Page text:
His throw to Pat Freiermuth on the sideline that resulted in his second interception should have been thrown out of bounds to live to fight another down, but it bounced off of Freiermuth’s hands and it’s a play he should make. The third and final interception is one to write off, as it was on a Hail Mary.

As for Mitch Trubisky, I thought he was playing rather well until late in the first half. He did miss some throws though, putting too much air under the deep shot to George Pickens early in the game after seeing it late, and his accuracy on a third-down throw to Jaylen Warren out of the backfield was poor, leading to him being tackled short of the sticks.

His throw into the back of the end zone to Diontae Johnson was an absolute dime, but Johnson couldn’t get his left foot inside the end line, resulting in an incompletion. After that, Trubisky fell apart. He showed very poor pocket presence, taking some very bad sacks. He drifted into pressure, failed to see lanes to step up into and generally did not look confident or comfortable within the pocket, which undoubtedly made the decision to transition to Pickett a bit easier.

RB — B-

For the second straight week I though the Steelers ran the football really well.

Najee Harris looked as good as he has all season, finishing with 74 yards on 18 carries, running right through the gut of the Jets’ defense on some carries, while also taking advantage of some toss plays running behind fullback Derek Watt to rip off chunk yards.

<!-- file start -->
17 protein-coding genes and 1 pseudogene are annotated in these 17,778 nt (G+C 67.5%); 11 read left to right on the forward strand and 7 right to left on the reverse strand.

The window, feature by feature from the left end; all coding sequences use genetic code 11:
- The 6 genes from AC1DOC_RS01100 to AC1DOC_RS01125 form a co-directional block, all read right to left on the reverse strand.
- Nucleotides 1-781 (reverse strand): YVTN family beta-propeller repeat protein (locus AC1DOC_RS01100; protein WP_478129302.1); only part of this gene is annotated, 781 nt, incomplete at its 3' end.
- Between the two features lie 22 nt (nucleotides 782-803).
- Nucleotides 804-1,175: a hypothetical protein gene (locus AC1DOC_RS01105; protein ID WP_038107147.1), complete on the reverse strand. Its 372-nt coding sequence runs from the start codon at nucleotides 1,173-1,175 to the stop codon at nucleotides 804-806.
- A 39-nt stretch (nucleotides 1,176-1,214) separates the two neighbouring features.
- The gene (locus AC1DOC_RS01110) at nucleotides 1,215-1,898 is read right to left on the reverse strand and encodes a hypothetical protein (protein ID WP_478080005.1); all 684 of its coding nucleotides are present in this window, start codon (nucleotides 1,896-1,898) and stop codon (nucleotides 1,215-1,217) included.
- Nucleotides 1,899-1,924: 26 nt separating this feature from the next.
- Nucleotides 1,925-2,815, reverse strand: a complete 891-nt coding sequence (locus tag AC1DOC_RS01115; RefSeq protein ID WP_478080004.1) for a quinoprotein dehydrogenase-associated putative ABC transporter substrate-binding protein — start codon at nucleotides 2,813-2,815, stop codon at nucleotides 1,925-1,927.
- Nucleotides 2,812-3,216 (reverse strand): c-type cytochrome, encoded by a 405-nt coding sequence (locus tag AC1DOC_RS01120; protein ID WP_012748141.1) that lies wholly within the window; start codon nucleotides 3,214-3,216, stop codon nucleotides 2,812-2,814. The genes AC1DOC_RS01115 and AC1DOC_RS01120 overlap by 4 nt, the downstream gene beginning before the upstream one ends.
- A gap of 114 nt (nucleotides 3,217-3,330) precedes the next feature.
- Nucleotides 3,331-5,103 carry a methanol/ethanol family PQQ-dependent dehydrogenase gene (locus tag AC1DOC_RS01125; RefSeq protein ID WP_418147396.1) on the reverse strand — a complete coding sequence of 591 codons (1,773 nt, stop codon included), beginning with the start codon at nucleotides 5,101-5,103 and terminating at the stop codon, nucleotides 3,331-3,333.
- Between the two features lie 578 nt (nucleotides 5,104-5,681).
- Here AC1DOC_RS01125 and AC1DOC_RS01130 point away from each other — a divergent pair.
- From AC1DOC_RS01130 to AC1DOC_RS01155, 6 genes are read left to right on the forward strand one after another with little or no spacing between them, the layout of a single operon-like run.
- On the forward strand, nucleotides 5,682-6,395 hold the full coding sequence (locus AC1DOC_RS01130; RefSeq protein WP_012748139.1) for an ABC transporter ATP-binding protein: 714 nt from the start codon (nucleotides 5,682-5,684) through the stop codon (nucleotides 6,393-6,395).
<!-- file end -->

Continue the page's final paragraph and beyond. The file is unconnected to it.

He ran with power, good vision overall and looked rather healthy overall, putting together his highest yardage output of the season.

It was a bit surprising he wasn’t used as a receiver out of the backfield, which might have limited the Steelers offense overall.

Behind Harris, Jaylen Warren looked solid once again, ripping off 18 yards on three carries on the ground, including a long of 14 yards on the ground on a toss play, much like how Harris had success. Warren was part of the botched toss play in the fourth quarter from Pickett, though it resulted in gain of three yards.

I was very pleased with the work Derek Watt put in as a lead blocker as well. He got out in front of Harris, Warren, and even Diontae Johnson the jet sweep well and won at the point of attack, taking out the key defenders.